I posted this on rgb the other day...
The new version has a major change to the board from the Flying
edition that I own. In the Flying Turtle version there were 6 areas,
through 6 and you had a standard 6 sided die that dictated which region
placed your piece. In the new Rio Grande/Ravensburger version there are
and then one central "shark" area that impinges the other 4 areas. The
now numbered 1 through 4 but has two shark fins for the other sides,
designate that you put a piece into the central shark area.
There's also an optional rule for use of "top" pieces. These gray
are sort've independent of the fate but add to the value of any chain
part of. Once placed they stay where they are. You can place them when
roll a wild on your color selection die.
Also, the production values in the RG/Ravensburger version are a
upgrade over the Flying Turtle version's.
Those are the differences I noted after opening the box and giving
a brief skim.
I'm not sure how those changes will effect game play.
As for the strategy, it's a market speculation game with a fair
amount of luck. You try to invest in colors that have a good chance of
increasing value while divesting yourself of ones that are vulnerable to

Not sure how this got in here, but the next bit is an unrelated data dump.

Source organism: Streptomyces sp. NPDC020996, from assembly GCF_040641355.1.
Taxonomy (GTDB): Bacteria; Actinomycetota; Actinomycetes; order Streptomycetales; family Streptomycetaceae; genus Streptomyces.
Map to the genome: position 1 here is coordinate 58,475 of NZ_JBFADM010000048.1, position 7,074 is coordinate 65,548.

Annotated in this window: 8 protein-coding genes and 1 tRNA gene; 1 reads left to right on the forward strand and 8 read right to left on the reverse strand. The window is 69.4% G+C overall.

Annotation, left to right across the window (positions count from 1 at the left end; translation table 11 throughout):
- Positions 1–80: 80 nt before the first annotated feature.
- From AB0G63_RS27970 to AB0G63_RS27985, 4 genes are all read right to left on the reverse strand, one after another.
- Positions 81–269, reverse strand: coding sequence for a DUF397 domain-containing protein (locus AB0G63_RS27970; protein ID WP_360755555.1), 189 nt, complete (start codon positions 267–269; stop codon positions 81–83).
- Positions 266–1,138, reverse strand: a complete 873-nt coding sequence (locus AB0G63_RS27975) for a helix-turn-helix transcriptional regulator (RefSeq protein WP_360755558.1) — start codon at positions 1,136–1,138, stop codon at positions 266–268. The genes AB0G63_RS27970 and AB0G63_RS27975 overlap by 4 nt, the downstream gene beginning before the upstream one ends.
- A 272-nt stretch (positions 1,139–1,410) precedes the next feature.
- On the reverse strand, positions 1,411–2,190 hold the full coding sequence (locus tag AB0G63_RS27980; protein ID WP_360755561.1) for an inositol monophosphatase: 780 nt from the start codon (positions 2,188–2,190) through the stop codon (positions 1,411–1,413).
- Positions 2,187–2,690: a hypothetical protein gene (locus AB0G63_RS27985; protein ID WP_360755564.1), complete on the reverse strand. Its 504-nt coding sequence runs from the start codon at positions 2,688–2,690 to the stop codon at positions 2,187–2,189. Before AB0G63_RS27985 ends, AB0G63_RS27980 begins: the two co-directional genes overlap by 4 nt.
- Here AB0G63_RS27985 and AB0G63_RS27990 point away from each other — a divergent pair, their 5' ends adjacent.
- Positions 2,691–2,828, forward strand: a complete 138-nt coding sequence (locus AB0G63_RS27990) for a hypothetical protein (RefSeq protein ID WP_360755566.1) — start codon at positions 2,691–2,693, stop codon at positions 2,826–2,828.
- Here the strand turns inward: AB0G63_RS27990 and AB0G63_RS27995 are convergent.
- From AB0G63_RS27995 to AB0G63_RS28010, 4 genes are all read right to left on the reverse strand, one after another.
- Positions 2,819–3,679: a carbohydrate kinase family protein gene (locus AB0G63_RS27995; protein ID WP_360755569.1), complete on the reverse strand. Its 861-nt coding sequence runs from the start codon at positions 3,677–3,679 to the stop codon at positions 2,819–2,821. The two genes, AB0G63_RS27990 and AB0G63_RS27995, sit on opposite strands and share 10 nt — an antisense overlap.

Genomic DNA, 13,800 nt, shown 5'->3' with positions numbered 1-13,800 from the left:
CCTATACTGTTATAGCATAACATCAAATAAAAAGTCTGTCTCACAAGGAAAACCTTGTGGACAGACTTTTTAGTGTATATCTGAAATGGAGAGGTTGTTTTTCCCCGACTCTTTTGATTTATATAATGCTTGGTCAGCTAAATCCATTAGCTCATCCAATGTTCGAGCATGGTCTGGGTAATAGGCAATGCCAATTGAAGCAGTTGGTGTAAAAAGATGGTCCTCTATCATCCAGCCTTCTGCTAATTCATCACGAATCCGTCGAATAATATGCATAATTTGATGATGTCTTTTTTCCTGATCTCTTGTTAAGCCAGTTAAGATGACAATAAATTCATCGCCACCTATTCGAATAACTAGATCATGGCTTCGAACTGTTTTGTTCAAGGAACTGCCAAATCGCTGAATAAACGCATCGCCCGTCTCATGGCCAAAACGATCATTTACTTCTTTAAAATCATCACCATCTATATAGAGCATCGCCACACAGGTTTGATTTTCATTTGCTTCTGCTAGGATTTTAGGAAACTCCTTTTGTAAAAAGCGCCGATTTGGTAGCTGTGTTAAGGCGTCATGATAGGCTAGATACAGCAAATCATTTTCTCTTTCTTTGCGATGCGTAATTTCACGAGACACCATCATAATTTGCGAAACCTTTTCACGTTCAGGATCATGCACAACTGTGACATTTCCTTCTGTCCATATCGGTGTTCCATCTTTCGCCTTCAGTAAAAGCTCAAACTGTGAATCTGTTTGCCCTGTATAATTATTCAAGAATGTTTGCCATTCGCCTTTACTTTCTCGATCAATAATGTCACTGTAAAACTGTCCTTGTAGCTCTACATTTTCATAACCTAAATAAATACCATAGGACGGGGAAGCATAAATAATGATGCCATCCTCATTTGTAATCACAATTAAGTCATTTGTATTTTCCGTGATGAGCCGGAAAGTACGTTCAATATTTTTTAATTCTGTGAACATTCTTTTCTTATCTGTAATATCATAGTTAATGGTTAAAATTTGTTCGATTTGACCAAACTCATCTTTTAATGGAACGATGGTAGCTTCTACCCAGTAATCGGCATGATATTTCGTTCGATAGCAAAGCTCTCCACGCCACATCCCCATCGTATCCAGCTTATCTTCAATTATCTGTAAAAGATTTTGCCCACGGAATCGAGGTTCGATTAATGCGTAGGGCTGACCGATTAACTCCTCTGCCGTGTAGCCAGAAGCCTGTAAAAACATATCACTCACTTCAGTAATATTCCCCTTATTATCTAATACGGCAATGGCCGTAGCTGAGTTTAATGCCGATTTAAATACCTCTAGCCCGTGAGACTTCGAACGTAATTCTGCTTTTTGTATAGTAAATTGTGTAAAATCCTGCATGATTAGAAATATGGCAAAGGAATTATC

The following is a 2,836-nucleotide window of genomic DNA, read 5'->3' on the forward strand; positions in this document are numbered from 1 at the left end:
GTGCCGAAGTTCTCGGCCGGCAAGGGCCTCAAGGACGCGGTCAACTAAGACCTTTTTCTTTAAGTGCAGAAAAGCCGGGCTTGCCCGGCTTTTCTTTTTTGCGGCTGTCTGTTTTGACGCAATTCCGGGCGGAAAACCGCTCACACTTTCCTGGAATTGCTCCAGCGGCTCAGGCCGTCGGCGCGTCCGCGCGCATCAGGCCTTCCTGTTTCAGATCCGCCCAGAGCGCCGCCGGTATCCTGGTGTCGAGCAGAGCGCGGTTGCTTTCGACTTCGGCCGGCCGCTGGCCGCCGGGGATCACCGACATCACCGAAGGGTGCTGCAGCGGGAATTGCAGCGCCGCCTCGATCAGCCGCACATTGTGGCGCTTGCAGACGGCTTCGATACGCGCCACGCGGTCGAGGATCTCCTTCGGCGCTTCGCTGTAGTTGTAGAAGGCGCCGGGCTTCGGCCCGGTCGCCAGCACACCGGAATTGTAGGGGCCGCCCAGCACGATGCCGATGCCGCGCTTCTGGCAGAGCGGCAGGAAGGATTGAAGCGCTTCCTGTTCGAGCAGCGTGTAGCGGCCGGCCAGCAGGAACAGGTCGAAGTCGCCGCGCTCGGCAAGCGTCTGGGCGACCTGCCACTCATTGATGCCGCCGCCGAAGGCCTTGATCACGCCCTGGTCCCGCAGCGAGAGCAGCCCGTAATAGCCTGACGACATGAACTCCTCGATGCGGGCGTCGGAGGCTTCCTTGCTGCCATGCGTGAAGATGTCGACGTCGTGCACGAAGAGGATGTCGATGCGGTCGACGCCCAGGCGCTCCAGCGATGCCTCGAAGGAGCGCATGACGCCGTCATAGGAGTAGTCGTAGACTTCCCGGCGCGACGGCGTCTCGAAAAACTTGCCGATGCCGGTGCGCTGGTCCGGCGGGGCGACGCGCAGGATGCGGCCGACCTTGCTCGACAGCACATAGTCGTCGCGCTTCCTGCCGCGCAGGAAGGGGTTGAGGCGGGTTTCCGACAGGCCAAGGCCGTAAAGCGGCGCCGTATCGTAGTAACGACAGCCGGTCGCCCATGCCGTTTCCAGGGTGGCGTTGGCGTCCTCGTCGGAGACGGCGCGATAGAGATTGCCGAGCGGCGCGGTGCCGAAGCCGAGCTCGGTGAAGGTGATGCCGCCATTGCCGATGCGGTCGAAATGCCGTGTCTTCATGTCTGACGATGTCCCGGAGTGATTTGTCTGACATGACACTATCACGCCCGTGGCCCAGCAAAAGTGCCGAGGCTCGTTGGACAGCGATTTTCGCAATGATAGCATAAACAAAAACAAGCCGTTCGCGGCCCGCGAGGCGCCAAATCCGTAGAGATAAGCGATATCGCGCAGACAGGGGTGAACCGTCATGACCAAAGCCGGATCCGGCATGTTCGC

serious tumbles. You can often do some of this all on your own turn,
buy up a color that you think can increase fairly well, then hope to
roll that color/location so as to do so, and then sell off that color
(if it's vulnerable to devaluation, which is often the case around mid
to end game). Unlike Acquire as chains touch the smaller chain is wiped
from the board, so you can lose money big time if you're not careful (or
unlucky). The placement of pieces and receiving of cash by the placing
player reminds me of Big Boss.
I didn't really like the game until I discovered a Basic version of
it somewhere online. Myself, Alison, David and Dave had a terrible
first experience with the Flying Turtle edition, although we still had a
hoot as a group. I played it a bunch against PC opponent's and had a
blast. I assume human opponents would make it that much more
challenging and fun. My one big gripe is that money changes hands very
often, no problem on a PC, but somewhat of a pain in the ass for the
> My brother Bill just picked up Ravensburger's new re-release of this
> game at Scholars. It looks very nice (Ravensburger, of course it
> does). He also picked up another game called San Marco, ever hear of
> it? ;-)
> My questions are open to all, but Mark is probably the most able to
> answer: What is the difference between the old and new Shark?
> The picture on Boardgamegeeks shows 6 sections and the new has only
> 5, is that a HUGE change?
> Is it really playable with 2? or with 6?
> Any advice on whineing ....err winning this game?
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